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Antillean Land Bridge

Antillean Land Bridge

Chapter:
(p.135) Four Antillean Land Bridge
Source:
Land Bridges
Author(s):
Alan Graham
Publisher:
University of Chicago Press
DOI:10.7208/chicago/9780226544328.003.0005

The possibility of the Antilles being continuous during the Eocene-Oligocene transition rather than discontinuous throughout their entire existence is being decided in favor of discontinuity. The meager paleobotanical evidence from the Greater Antilles suggest about the same affinities between northern South America and the far northern (western) Greater Antilles before the proposed landspan as after. Sustained and emergent but separated land dates primarily from the Eocene. Study of the modern vegetation and its origin is complicated by a long history of introduction, escape, and naturalization of cultivars and associated plants within the Caribbean and adjacent regions beginning with the earliest inhabitants (Archaic people) in the mid-Holocene (5000 to 6000 years ago) and from more distant by European traders in the late 1700s and afterwards. Paleoclimates have been warm-temperate throughout the Antilles' history with fluctuations muted by the southerly location and island environment. During the warm intervals of the Paleogene Pelliceria grew in the Greater Antilles. Both the plant macrofossils last studied comprehensively in the early 1900s and the microfossils in the late 1960s would benefit from modern studies if the biological affinities of the specimens are established (as opposed to using an artificial stratigraphic nomenclature).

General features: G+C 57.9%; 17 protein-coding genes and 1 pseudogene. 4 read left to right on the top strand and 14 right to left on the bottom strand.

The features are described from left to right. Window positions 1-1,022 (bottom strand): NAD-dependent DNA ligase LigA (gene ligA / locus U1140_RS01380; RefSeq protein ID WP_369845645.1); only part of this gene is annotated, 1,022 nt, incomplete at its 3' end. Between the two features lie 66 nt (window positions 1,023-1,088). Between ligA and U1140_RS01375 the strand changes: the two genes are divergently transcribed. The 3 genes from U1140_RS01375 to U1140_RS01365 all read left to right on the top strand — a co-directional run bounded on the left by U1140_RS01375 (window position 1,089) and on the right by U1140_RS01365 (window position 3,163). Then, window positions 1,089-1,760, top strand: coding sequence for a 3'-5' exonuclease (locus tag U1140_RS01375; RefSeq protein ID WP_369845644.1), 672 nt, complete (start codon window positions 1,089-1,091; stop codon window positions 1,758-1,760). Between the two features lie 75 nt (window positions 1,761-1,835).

Keywords:   discontinuous, geography, climates, geology, Puerto Rican Trench, Aves Ridge, vegetation, people, utilization

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